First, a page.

Staying calm in the pressure cooker situation in Madrid was not easy. The intense heat in the coupled with the expectation of being the heavy favorites was tough for Liverpool to handle. And an early goal made their task a little tougher as they sat back and soaked up Spurs pressure, then eventually struck the clinched on one of their many counter attacks.

All week long in Madrid Liverpool’s fans have been rolling into the Spanish capital, outnumbering Tottenham comfortably as their global appeal is clear for all to see. Following on from the glory of winning four European Cups in eight seasons from 1977 to 1984, Liverpool’s last win came in 2005 and they’ve now had to wait another 14 years for the next glorious win to arrive.

But that feeling of entitlement that they are supposed to dominate Europe has never left. And now it will carry on.

Now Virgil van Dijk, Alisson, Sadio Mane, Mohamed Salah, Andrew Robertson, Jordan Henderson, Roberto Firmino, Fabinho, Georginio Wijnaldum, James Milner, Divock Origi and Trent Alexander-Arnold have etched their names into Liverpool history.

A new golden generation has arrived, and the most worrying thing for Liverpool’s rivals is that they, as the song ends, are “never going to stop.”

Saturday night in Madrid has the potential to be the start of a glorious run of trophies and European dominance for Liverpool.

Success in Europe is something which seeps into every pore of the club and a new generation is about to try and replicate previous domination.

“Hopefully that is the first of many trophies this squad can win,” veteran midfielder James Milner said. “It will be nice to go into Melwood and see number six next to the European Cup. The club has got such great history. When I signed for the club I was desperate to add trophies to it. It expects to win trophies. It has an amazing history but we want to create our own history as well. We’ve started that tonight and we’ve put one on the board. I’m delighted for the players and the manager. That is what we all came here for. I think when I was at Man City, when we won the first FA Cup it was massive for us, the belief and that winning mentality and to know that you can do it. Hopefully this will be the same and we can enjoy it as long as we can. But we all know we come back preseason and everything is forgotten and we have to go again.”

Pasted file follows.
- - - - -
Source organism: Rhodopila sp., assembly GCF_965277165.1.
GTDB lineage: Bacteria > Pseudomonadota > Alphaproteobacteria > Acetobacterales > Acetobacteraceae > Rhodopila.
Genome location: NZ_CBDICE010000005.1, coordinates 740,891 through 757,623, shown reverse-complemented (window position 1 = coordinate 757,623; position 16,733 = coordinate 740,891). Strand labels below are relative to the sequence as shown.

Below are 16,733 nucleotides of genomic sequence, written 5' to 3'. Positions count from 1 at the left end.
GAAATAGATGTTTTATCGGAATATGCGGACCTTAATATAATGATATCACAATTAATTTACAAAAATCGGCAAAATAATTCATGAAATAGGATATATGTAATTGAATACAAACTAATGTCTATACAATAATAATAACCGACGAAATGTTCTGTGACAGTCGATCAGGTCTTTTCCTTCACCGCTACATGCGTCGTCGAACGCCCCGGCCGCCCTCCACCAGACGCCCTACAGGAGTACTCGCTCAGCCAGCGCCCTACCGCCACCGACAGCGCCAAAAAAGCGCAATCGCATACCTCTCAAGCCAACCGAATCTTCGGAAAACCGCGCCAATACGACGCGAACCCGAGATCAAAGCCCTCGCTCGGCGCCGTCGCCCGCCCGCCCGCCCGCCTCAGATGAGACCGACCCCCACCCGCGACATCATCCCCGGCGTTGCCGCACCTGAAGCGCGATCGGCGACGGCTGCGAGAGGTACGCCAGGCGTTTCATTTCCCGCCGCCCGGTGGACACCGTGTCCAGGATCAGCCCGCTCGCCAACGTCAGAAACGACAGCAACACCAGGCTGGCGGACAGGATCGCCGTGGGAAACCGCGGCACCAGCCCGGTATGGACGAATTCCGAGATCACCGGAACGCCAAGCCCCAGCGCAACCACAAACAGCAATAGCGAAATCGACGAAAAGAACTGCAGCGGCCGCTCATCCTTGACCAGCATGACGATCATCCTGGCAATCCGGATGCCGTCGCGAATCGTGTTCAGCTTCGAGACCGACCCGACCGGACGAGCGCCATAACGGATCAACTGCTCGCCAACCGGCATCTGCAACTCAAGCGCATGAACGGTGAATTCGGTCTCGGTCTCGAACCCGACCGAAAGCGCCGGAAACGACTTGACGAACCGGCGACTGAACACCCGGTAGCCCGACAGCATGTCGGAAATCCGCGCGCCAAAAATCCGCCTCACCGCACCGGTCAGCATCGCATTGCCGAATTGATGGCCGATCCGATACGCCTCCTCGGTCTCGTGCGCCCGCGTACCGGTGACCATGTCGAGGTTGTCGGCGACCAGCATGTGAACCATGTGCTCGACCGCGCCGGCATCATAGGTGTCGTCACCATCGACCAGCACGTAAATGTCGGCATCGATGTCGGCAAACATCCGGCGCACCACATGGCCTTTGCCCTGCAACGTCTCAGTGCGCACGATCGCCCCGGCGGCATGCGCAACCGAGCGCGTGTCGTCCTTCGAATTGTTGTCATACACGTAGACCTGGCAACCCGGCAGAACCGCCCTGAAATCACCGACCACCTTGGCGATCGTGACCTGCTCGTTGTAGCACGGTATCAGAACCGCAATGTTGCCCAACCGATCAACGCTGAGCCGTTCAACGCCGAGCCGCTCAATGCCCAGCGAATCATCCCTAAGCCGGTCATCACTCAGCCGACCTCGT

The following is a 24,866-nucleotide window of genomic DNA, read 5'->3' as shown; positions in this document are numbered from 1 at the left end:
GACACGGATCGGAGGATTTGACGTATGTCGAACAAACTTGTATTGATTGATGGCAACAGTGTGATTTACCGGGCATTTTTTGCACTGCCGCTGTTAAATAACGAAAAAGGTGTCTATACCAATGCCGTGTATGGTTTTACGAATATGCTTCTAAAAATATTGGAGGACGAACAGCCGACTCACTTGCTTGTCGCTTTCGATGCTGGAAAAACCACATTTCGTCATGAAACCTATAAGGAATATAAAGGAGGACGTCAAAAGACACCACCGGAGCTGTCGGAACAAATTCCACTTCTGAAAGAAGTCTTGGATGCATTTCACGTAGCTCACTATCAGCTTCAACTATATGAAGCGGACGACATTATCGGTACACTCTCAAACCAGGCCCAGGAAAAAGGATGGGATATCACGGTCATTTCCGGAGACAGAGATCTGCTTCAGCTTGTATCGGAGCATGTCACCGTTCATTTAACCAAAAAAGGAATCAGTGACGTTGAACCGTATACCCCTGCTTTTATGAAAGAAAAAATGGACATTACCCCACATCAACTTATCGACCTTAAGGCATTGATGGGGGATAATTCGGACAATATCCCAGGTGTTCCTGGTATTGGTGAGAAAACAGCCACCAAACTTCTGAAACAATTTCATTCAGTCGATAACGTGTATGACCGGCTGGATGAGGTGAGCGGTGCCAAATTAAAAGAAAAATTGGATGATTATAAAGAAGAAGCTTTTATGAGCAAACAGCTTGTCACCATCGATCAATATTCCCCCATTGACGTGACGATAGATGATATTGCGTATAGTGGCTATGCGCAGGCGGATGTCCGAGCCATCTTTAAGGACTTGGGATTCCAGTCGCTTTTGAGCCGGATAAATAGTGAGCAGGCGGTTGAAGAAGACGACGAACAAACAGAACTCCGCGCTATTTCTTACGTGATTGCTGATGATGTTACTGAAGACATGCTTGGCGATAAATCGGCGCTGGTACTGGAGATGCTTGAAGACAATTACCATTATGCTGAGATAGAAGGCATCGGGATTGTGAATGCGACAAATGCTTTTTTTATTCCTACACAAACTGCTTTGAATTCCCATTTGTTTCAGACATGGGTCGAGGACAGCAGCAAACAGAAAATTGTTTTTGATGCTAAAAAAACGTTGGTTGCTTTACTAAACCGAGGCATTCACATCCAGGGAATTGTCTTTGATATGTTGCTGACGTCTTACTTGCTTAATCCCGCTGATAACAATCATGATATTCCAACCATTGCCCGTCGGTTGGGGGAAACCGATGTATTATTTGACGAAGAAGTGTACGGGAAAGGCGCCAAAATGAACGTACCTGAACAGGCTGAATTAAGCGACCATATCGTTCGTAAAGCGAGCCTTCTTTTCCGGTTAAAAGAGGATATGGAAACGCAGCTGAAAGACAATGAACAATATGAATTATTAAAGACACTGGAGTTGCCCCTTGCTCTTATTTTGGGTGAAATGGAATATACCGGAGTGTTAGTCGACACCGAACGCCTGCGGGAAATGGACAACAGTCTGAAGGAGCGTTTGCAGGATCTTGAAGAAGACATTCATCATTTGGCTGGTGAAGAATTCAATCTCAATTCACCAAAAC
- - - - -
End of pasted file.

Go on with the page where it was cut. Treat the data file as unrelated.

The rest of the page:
With a Champions League trophy with them on their flight back to Liverpool and for the trophy parade, the term “we go again” now means much more.

“Sometimes we carry the burden of history,” Klopp smiled as he was asked about winning back-to-back titles in Istanbul next season.

Now, they are making their own history and they’ve cemented their spot as a legendary Liverpool side.

Watch Liverpool celebrate winning Champions League

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Liverpool hoisted the Champions League trophy after topping Tottenham Hotspur 2-0 in Madrid. The game started in controversial fashion, but holding an early lead, the Reds defended strongly and kept the Spurs attack locked down all match.

After the game, the Reds were able to lift the trophy with captain Jordan Henderson leading the charge. He walked the Cup onto the stage and led the celebration as the pyrotechnics stamped the triumphant moment in the background. Goalkeeper Alisson, with his green goalkeeping kit nowhere to be found, then slipped in front on the edge of the podium and got a seat front-and-center.

With the silverware donned and the Cup hoisted, the team decided to give manager Jurgen Klopp the celebration he deserved after finally winning his first Champions League title.

With the team celebrating in jubilation, the crowd decided to get into the act with a stadium-wide rendition of You’ll Never Walk Alone while the players stood on the podium.

Jurgen Klopp couldn’t hide his excitement after the match, taking a relatively more explicit song and transforming it into his own to celebrate the sixth European title in the club’s history. “Let’s talk about six, baby.”

Back in England, there was celebrating too as the city of Liverpool erupted as Divock Origi delivered the goal that put the game to bed.